Lesson 19

Quadratic Steps

These materials, when encountered before Algebra 1, Unit 7, Lesson 19 support success in that lesson.

19.1: Quadratic Error (5 minutes)

Warm-up

In this warm-up, students are asked to spot a common error that often takes the form \(\sqrt{a^2 - b^2} = a - b\). The format of the question here closely resembles the values that students will see when working with the quadratic formula in the associated Algebra 1 lesson.

Student Facing

Here is Han’s work to solve an equation. Determine the error he made and be prepared to explain the correct way to solve it.

\(x= \text{-}3 + \sqrt{3^2-4\boldcdot1\boldcdot2}\)

\(x= \text{-}3+ 3-2\boldcdot1\boldcdot2\)

\(x=\text{-}4\)

Student Response

For access, consult one of our IM Certified Partners.

Activity Synthesis

The purpose of the discussion is to remind students to be careful about common errors when working with square roots. Ask students,

  • “How can you remember where square roots fit into the order of operations?” (I like to think of the expression under the square root as a separate question to evaluate before doing anything else.)
  • “Two common errors occur when using squares and square roots. First, \((a+b)^2 = a^2 + b^2\) is not correct in most cases. Next, \(\sqrt{a^2 + b^2} = a + b\) is also not true in most cases. Choose values for \(a\) and \(b\) to assure yourself that these are not true.” (For the first one, \((2 + 3)^2 = 25\) but \(2^2 + 3^2 = 13.\) For the second one, \(\sqrt{2^2 + 3^2} = \sqrt{13}\) which is about 3.6 but \(2+3=5\).)

19.2: Multiplying to Make Perfect Squares (15 minutes)

Activity

In this activity, students examine values that can be multiplied by a number to create a perfect square. In the associated Algebra 1 lesson, students prove the quadratic formula. As part of the process of proving the quadratic formula, students multiply the equation by \(4a\) so that the coefficient of the quadratic term is a perfect square. This work of this activity supports students in understanding that step.

Student Facing

The class is asked to multiply 5 by a number to make it a perfect square.

  • Jada multiplies the number by 5.
  • Han multiplies the number by 15.
  • Elena multiplies the number by 9.
  • Kiran multiplies the number by 20.
  • Mai multiplies the number by 45.
  1. Do you agree with any of the students that their multiplication will make a perfect square?
  2. Find the pairs of positive integer factors of each of the numbers the students want to use.
  3. What do you notice about the factors of the values that do create a perfect square? What do you notice about the factors of the values that do not create a perfect square?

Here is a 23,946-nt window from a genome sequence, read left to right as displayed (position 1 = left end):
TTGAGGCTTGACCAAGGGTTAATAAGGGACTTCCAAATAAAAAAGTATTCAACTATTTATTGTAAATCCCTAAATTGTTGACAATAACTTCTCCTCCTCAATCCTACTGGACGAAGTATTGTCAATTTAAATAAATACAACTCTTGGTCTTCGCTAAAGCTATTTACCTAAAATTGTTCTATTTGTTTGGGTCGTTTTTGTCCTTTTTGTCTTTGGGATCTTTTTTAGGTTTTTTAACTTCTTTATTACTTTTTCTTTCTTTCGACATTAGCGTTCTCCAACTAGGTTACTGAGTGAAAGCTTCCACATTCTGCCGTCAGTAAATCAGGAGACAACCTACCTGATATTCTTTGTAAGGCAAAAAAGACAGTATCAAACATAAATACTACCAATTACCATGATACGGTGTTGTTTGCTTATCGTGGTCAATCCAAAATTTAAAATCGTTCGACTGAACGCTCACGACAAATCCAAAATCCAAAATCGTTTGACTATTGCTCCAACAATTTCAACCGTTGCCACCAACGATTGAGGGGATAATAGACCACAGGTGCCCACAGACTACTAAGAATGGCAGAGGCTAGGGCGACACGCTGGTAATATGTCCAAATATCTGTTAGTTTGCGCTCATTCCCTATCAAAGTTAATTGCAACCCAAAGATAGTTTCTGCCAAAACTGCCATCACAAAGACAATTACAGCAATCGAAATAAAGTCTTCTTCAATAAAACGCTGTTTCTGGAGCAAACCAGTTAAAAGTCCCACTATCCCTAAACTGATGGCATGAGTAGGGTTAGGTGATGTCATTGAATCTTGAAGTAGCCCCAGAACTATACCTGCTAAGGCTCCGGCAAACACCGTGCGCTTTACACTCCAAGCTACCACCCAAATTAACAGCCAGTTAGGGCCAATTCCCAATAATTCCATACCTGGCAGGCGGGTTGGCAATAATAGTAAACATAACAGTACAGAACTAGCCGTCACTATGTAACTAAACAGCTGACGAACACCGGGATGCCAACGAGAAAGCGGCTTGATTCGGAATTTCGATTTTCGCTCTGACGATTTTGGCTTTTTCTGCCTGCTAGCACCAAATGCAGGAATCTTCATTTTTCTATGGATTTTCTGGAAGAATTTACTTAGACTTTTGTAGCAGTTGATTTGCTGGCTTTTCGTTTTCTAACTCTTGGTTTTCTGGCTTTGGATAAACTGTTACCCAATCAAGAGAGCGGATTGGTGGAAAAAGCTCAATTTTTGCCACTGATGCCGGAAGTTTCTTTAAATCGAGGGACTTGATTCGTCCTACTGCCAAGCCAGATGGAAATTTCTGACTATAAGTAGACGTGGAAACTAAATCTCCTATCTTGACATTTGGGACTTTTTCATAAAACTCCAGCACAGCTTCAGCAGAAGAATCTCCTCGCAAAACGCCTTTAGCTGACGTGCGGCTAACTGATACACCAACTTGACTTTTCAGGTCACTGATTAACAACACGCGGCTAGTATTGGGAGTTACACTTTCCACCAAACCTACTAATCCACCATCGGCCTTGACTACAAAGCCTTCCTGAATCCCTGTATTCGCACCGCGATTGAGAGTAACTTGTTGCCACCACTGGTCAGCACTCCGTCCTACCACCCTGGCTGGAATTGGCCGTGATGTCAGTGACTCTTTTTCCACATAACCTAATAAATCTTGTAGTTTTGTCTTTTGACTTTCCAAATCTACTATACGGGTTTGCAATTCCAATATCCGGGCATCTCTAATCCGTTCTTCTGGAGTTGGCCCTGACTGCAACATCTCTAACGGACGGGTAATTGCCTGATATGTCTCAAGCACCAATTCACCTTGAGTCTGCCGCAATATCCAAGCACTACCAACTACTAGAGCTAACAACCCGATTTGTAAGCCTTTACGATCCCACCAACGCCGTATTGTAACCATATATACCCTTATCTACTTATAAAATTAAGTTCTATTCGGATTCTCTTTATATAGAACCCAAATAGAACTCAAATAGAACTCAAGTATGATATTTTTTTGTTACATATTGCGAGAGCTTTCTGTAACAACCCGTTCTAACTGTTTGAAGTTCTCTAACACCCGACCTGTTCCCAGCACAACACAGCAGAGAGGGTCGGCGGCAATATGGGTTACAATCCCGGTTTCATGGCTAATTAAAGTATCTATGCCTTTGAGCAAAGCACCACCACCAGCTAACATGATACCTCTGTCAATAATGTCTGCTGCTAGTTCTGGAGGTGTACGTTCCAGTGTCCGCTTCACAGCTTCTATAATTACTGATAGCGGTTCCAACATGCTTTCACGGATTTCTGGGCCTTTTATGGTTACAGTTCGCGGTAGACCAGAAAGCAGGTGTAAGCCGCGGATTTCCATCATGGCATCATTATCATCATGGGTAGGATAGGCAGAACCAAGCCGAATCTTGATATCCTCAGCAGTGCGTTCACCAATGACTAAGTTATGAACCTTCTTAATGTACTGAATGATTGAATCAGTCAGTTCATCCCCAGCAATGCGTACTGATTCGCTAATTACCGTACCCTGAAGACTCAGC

4. What are some values you could multiply the number 7 by to make it a perfect square?
  5. Which of these values could be multiplied by a number \(a\) so that the product is a perfect square?
    1. \(a\)
    2. \(3a\)
    3. \(4a\)
    4. \(6a\)
    5. \(9a\)

Student Response

For access, consult one of our IM Certified Partners.

Activity Synthesis

The purpose of the discussion is to explore what kinds of values can be multiplied by a number to get a perfect square. Select students to share their solutions and things they noticed. Ask students,

  • “To complete the square, the coefficient of \(x^2\) must be a perfect square. To make the coefficient of \(x^2\) a perfect square for the equation \(3x^2 - 4x = 5\), what could you multiply the equation by? Explain your reasoning.” (I could multiply by 3, 12, 27, or other values of the form \(3n^2\). That would make the coefficient of \(x^2\) of the form \(9n^2\) which is a perfect square.)
  • “A quadratic equation in standard form looks like \(ax^2 + bx + c = 0\). What does that equation look like when you multiply the equation by \(4a\)?” (\(4a^2x^2 + 4ab + 4ac = 0\))

19.3: Stepping Through Completing the Square (20 minutes)

Activity

In this activity, students go through each step of completing the square. In the associated Algebra 1 lesson, students prove the quadratic formula by completing the square with the general form of a quadratic equation in standard form. By closely examining the steps for an actual example, students should be supported to follow the steps for a more abstract example in the associated Algebra 1 lesson.

Student Facing

For each step of the solution, explain what happened in each step and why that step might be taken.

Solve \(x^2 + 8x - 3 = 6\).

  1. \(x^2 + 8x = 6 + 3\)
  2. \(x^2 + 8x + 16 = 9 + 16\)
  3. \((x+4)^2 = 25\)
  4. \(x + 4 = \pm 5\)
  5. \(x = \text{-}4 \pm 5\)
  6. \(x = 1, \text{-}9\)

Student Response

For access, consult one of our IM Certified Partners.

Activity Synthesis

The purpose of the discussion is to understand every step of solving an equation by completing the square. Select students to share their solutions. Ask students,

  • “How could the first 2 steps be combined?” (Knowing that the left side should have a constant term of 16, you can add 19 to both sides of the equation right at the beginning.)
  • “The way this work is written, the \(\pm\) is kept until the end of the work when the 2 solutions are found. Another option is to write two equations as soon as line 4 of this work. What are the benefits of each method?” (It is less to write if I leave the \(\pm\) until the end. When writing 2 equations, it is easier to remember that there are 2 solutions and the numbers can be combined earlier.)